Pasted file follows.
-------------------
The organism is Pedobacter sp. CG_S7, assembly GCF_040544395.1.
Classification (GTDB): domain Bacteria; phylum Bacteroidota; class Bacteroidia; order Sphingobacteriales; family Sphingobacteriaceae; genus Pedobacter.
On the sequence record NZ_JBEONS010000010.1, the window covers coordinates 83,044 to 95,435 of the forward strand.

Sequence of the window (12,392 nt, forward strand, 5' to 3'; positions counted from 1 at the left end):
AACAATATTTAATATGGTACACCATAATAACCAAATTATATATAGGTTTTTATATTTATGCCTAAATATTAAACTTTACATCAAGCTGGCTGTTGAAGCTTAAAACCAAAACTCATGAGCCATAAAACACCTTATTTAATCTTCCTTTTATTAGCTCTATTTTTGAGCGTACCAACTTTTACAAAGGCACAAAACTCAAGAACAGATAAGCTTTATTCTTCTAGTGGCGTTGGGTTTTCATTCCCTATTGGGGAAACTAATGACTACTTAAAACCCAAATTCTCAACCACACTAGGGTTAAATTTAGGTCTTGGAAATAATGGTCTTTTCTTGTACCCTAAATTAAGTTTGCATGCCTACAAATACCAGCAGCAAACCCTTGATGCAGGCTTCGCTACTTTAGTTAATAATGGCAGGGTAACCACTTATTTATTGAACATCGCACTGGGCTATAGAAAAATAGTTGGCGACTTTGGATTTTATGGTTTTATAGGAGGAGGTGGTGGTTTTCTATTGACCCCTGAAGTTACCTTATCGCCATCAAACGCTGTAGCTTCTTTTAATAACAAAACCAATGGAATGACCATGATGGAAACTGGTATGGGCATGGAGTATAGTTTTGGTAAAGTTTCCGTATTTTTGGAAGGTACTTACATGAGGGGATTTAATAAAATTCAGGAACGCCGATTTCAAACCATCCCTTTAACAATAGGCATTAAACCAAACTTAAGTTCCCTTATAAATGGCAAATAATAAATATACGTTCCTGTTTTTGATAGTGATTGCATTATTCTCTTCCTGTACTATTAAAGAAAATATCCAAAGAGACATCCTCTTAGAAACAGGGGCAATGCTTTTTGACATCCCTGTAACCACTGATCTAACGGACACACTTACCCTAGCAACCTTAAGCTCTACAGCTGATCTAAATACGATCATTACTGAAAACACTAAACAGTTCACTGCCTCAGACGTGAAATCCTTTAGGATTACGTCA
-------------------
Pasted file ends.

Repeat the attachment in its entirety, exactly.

The organism is Pedobacter sp. CG_S7, assembly GCF_040544395.1.
Classification (GTDB): domain Bacteria; phylum Bacteroidota; class Bacteroidia; order Sphingobacteriales; family Sphingobacteriaceae; genus Pedobacter.
On the sequence record NZ_JBEONS010000010.1, the window covers coordinates 83,044 to 95,435 of the forward strand.

Sequence of the window (12,392 nt, forward strand, 5' to 3'; positions counted from 1 at the left end):
AACAATATTTAATATGGTACACCATAATAACCAAATTATATATAGGTTTTTATATTTATGCCTAAATATTAAACTTTACATCAAGCTGGCTGTTGAAGCTTAAAACCAAAACTCATGAGCCATAAAACACCTTATTTAATCTTCCTTTTATTAGCTCTATTTTTGAGCGTACCAACTTTTACAAAGGCACAAAACTCAAGAACAGATAAGCTTTATTCTTCTAGTGGCGTTGGGTTTTCATTCCCTATTGGGGAAACTAATGACTACTTAAAACCCAAATTCTCAACCACACTAGGGTTAAATTTAGGTCTTGGAAATAATGGTCTTTTCTTGTACCCTAAATTAAGTTTGCATGCCTACAAATACCAGCAGCAAACCCTTGATGCAGGCTTCGCTACTTTAGTTAATAATGGCAGGGTAACCACTTATTTATTGAACATCGCACTGGGCTATAGAAAAATAGTTGGCGACTTTGGATTTTATGGTTTTATAGGAGGAGGTGGTGGTTTTCTATTGACCCCTGAAGTTACCTTATCGCCATCAAACGCTGTAGCTTCTTTTAATAACAAAACCAATGGAATGACCATGATGGAAACTGGTATGGGCATGGAGTATAGTTTTGGTAAAGTTTCCGTATTTTTGGAAGGTACTTACATGAGGGGATTTAATAAAATTCAGGAACGCCGATTTCAAACCATCCCTTTAACAATAGGCATTAAACCAAACTTAAGTTCCCTTATAAATGGCAAATAATAAATATACGTTCCTGTTTTTGATAGTGATTGCATTATTCTCTTCCTGTACTATTAAAGAAAATATCCAAAGAGACATCCTCTTAGAAACAGGGGCAATGCTTTTTGACATCCCTGTAACCACTGATCTAACGGACACACTTACCCTAGCAACCTTAAGCTCTACAGCTGATCTAAATACGATCATTACTGAAAACACTAAACAGTTCACTGCCTCAGACGTGAAATCCTTTAGGATTACGTCA